ANC dissidents have a 'duty' to save the party
There would be a strong case to "justify and defend" the defiance of ANC decisions if it was aimed at rescuing the party from disaster.
Former tourism minister Derek Hanekom, the chairman of the ANC's national disciplinary committee, said a political party could be rescued "from becoming the victim of its own bad decisions" when ordinary members stood up against them.
"There comes a moment when you've got to ask, as an ANC member, are certain decisions true to the values and principles of the ANC? If not, do I not have a responsibility as a revolutionary, as a cadre of the movement, to do what is best to rescue [it] from what could be wrong decisions taken by elected leaders?"
Hanekom was speaking in his first in-depth interview since being dismissed when President Jacob Zuma reshuffled the cabinet on March 30. He was one of five ministers, including Pravin Gordhan, who were axed.He said there was no indication that his axing from the cabinet was linked to poor performance or anything he had done wrong in his portfolio. Like Gordhan, he learnt of his dismissal through the media and received no word from Zuma about his decision.
Hanekom said he believed his role in calling on Zuma to step down at the NEC meeting in November and the events around the funeral of struggle icon Ahmed Kathrada in March were factors in his removal from the cabinet.
Hanekom chairs the Ahmed Kathrada Foundation and was the MC at the Rivonia triallist's state funeral, which Zuma was asked not to address.
He said that week in March had been an "intensely emotional" one, which began with Gordhan being recalled from an investor roadshow in London, Kathrada's death in the early hours of the Tuesday morning, his funeral on Wednesday and the reshuffle in the dead of night on Thursday.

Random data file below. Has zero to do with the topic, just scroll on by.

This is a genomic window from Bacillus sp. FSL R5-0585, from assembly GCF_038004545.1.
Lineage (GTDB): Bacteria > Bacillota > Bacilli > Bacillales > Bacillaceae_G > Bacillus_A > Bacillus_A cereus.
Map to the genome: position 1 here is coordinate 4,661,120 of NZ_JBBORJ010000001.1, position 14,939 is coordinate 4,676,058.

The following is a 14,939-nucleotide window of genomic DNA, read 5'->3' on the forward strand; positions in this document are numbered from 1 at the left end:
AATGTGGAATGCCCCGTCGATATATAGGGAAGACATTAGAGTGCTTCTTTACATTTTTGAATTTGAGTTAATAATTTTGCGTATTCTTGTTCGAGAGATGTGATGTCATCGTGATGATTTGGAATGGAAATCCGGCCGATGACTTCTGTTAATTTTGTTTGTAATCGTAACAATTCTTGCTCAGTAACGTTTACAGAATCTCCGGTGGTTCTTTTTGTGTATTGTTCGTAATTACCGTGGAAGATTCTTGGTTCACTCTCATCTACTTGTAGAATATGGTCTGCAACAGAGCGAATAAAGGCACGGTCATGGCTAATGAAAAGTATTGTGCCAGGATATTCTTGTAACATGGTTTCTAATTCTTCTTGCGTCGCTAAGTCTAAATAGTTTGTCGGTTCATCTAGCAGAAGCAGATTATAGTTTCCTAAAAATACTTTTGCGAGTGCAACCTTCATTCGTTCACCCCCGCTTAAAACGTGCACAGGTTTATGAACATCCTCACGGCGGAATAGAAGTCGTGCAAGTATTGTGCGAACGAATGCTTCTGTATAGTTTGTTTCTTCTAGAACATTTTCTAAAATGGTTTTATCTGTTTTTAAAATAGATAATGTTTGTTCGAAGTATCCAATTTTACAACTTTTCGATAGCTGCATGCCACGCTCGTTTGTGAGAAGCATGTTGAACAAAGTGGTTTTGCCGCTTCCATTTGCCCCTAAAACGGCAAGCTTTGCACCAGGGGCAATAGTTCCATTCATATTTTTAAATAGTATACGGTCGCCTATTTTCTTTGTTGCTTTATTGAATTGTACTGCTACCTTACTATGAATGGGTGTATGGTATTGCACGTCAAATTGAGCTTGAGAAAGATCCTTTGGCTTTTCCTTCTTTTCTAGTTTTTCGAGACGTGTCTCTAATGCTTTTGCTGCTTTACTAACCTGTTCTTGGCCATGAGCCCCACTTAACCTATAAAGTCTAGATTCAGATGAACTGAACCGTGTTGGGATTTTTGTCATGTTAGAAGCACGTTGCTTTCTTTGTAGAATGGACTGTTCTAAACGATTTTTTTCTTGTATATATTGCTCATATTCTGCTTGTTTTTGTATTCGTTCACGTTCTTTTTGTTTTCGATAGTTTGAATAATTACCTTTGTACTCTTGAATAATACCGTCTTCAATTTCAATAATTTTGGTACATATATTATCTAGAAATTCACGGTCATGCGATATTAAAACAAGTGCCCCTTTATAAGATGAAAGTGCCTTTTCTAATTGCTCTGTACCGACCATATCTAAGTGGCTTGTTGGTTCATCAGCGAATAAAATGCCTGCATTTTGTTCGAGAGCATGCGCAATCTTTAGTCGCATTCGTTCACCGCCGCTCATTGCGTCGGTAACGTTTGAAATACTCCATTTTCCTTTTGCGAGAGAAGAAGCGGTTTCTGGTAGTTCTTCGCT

"There had been rumours about a cabinet reshuffle for quite a while and we had good reason to believe the target was Pravin. We heard about the Monday-night meeting [of the ANC's top six officials].
"It became clear the president wanted to remove Pravin and appoint Brian Molefe, and that he was using a fake intelligence report as the reason to fire Pravin and [Mcebisi] Jonas."
Paying the price of dissent
"I didn't know I would necessarily be included," Hanekom said.
But he possibly signed his own death warrant when he raised his hand to speak at the NEC meeting in November.
"There was no motion that was tabled. It was a real, heartfelt call for the president to consider resigning, to do the right thing. The situation in NEC meetings is that people put up their hands to speak. I was one of several hands that went up. It is a matter of public knowledge and it is true that I was the first of the people who called for his resignation," Hanekom said."It wasn't easy. It wasn't easy for the people who spoke after me either to say: 'Please, Mr President, step down.'"
Those who did so knew what the consequences would be, but there were "compelling reasons" to ask the president to resign. These included the Constitutional Court judgment on Nkandla, which found Zuma had violated the constitution, the electorate's message to the ANC in the 2016 local government elections, and the "frivolous charges" that the Hawks and NPA tried to bring against Gordhan.
"I believed that there was some possibility he would hear the call and that he would place the interests of the organisation and the country first," said Hanekom.
He said a number of NEC members asked that a vote be taken but this was denied. The meeting could not obtain consensus on whether Zuma should step down.
With the crisis in the country escalating due to the cabinet reshuffle, the credit ratings downgrades and mounting revelations of state capture by the Gupta family, Hanekom said those who felt like he did decided to repeat the call at the NEC meeting in May. "More people supported it in May than in November. But the same thing happened. The NEC could not achieve consensus around the call."
Hanekom was at the civil society Future of South Africa conference at the Rhema Bible Church in Johannesburg on Tuesday. The conference, co-hosted by the Ahmed Kathrada Foundation and Save South Africa, brought together NGOs, churches, unions, ANC stalwarts, business leaders and prominent South Africans to work on a mass campaign against state capture and to build momentum towards the August 8 motion of no confidence against Zuma.Hanekom: From land to race — and bungee jumps
● Land reform is about much more than restoring land rights and redistribution. It is also about protecting people who are on the land. Expropriation should never be a punitive tool. It should be a tool that you use responsibly to promote land reform. We cannot afford a land reform programme that will result in more unemployment, more poverty and less food produced. That doesn’t mean we shouldn’t be decisive and hard. The state is already sitting on land that it bought and nothing is happening on it.